The objectives of the Society are to join together groups and individuals in an international organization in order to establish a platform for academic exchange and collaboration in digital medicine among scientists from different countries who are devoted to digital medicine research and application to improve diagnosis and treatment, thus promoting the development of medicine.

The Society shall establish an apolitical mechanism to promote communication on digital medicine, which is based on principles of openness, equity, transparency, and non-discrimination, while respecting country sovereignty and avoiding interference with domestic policies."

According to http://www.isdm.org.cn/upLoad/file/20160706/14677682997550291.pdf

there are over 90 council members from all round the world, including 43 from China, 18 from the USA and four Australians. There are 76 professors,

The ISDM was established in 2016 and publishes a journal
http://www.digitmedicine.com/

Compared with the ISDM vision and its publications, the GDHP work streams look rather ho hum. Two of the work streams are Cyber Security and Interoperability. Hardly cutting edge medical science. Rather like the myhr.

I wonder why Australia decided to re-invent the wheel. A bolt hole for the ADHA's CEO? It would give him an out from the ANAO review and another year to find someone who would employ him.

Anonymous said...

Agree Bernard, one would seem to be about health and the other about wealth.

Bernard Robertson-Dunn said...

Well, that's one of GDHP's work streams out of the way:

HHS cybersecurity guidance ramps up pressure to protect data

https://www.healthdatamanagement.com/news/hhs-cybersecurity-guidance-ramps-up-pressure-to-protect-data?brief=00000152-14ad-d1cc-a5fa-7cff19540000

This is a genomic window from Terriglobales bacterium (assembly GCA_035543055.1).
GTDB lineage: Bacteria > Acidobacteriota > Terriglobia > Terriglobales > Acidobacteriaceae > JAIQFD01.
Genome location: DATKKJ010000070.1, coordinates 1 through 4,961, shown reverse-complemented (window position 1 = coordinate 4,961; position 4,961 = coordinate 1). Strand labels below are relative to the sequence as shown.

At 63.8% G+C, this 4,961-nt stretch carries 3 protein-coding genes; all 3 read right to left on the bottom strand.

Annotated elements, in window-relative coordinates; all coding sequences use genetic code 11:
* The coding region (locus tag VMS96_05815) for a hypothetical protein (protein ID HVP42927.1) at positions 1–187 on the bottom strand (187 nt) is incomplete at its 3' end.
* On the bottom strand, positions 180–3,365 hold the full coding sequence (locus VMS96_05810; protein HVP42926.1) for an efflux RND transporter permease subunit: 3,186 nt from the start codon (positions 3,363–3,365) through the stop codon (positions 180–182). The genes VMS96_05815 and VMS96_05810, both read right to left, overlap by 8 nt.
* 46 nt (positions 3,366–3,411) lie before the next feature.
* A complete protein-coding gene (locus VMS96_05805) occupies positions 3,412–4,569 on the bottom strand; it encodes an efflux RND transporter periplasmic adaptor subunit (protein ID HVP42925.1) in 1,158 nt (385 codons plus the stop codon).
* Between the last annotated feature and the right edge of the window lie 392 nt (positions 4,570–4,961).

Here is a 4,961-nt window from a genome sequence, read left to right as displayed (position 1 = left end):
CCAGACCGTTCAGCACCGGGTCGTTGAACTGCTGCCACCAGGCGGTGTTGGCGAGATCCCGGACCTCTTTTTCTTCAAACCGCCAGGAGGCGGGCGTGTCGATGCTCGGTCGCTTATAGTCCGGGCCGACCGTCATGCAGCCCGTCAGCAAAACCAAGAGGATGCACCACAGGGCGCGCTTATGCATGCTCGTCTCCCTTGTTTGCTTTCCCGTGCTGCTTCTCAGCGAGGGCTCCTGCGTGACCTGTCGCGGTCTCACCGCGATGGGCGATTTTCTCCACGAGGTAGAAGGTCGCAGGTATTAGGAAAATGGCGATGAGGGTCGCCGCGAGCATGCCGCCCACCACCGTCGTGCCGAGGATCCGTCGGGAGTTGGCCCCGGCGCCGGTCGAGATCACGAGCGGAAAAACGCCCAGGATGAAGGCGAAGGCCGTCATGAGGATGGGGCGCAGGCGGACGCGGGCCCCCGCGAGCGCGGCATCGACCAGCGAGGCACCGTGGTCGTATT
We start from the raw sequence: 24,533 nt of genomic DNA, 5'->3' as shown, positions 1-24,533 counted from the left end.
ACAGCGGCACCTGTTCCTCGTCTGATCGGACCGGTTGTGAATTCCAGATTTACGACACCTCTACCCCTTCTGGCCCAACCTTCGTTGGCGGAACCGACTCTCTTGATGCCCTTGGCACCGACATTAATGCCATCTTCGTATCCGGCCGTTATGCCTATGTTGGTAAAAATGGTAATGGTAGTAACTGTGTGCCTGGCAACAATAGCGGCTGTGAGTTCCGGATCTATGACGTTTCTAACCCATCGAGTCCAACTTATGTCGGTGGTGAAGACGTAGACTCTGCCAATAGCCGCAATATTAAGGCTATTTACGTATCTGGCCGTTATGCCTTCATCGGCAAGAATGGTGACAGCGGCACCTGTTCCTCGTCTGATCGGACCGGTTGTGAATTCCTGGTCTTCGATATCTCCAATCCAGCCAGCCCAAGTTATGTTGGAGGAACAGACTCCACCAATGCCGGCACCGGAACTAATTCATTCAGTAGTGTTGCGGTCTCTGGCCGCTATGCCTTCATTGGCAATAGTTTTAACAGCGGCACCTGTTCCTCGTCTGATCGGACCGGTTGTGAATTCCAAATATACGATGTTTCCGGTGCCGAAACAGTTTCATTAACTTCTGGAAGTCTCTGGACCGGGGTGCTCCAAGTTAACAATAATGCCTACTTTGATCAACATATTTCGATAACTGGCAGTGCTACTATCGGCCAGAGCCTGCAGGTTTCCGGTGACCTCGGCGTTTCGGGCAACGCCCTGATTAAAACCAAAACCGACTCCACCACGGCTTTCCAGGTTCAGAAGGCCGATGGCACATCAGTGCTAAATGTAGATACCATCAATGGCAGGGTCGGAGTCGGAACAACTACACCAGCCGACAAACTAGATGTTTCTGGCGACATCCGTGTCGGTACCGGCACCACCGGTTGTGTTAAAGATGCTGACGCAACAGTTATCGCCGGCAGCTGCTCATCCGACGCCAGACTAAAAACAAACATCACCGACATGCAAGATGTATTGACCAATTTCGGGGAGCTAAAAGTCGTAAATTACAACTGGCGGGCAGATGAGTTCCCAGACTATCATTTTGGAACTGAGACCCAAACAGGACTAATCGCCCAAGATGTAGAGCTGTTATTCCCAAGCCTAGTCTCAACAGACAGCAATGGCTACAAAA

"New cybersecurity best practices from the Department of Health and Human Services are more than helpful suggestions for provider organizations—they set security practices that are likely to become the de facto standard industry wide."

The new guidance is available here
https://www.phe.gov/Preparedness/planning/405d/Documents/HICP-Main-508.pdf

Interoperability probably has further to go, but progress is being made by others:
Interoperability experts welcome new normative version of FHIR
https://www.healthdatamanagement.com/news/interoperability-experts-welcome-new-normative-version-of-fhir

and anyway, Jared Kushner has a plan:
https://www.healthcareitnews.com/news/jared-kushner-says-trump-administration-has-new-plan-interoperability

That was in March 2018, so they should be almost finished by now.

Anonymous said...

And then there is this Bernard. http://andhealth.com.au/wp-content/uploads/2018/12/Digital-Health_Creating-a-New-Growth-Industry-in-Australia.pdf

Keeps the herd feed as the follow the cash monsoons.

Bernard Robertson-Dunn said...

Anon January 08, 2019 3:59 PM

Thanks for that, I was not aware of yet another evangelist, eager to cash in on the digital health bubble.

According to LinkedIn Bronwyn Le Grice is a lawyer.

I get the impression that the people who are most enthusiastic about Digital Health are the least well educated in the core skills and knowledge needed to transform clinical medicine.

ANDHealth does have one thing in common with ADHA apart, from a zealous belief in technology solutions, their agenda seems untroubled by health outcomes, never mind identifying and addressing the problems facing health care.

According to that document "four roundtables were convened to explore interrelated but diverse areas relevant to creating an ecosystem within which both digital health innovation and commercialisation can prosper.

The four key areas explored were:
• Technology development
• Regulation
• Investment
• Market entry / Implementation"

IMHO, another example of knowing the solution, but not understanding the problem.

BTW, if you know where to look, the problems of health care have been identified and discussed for decades. The problems haven't changed, but the proposed solutions have, usually recommendations to adopt the latest technology fad. The disconnect between problems and solutions is wondrous to behold.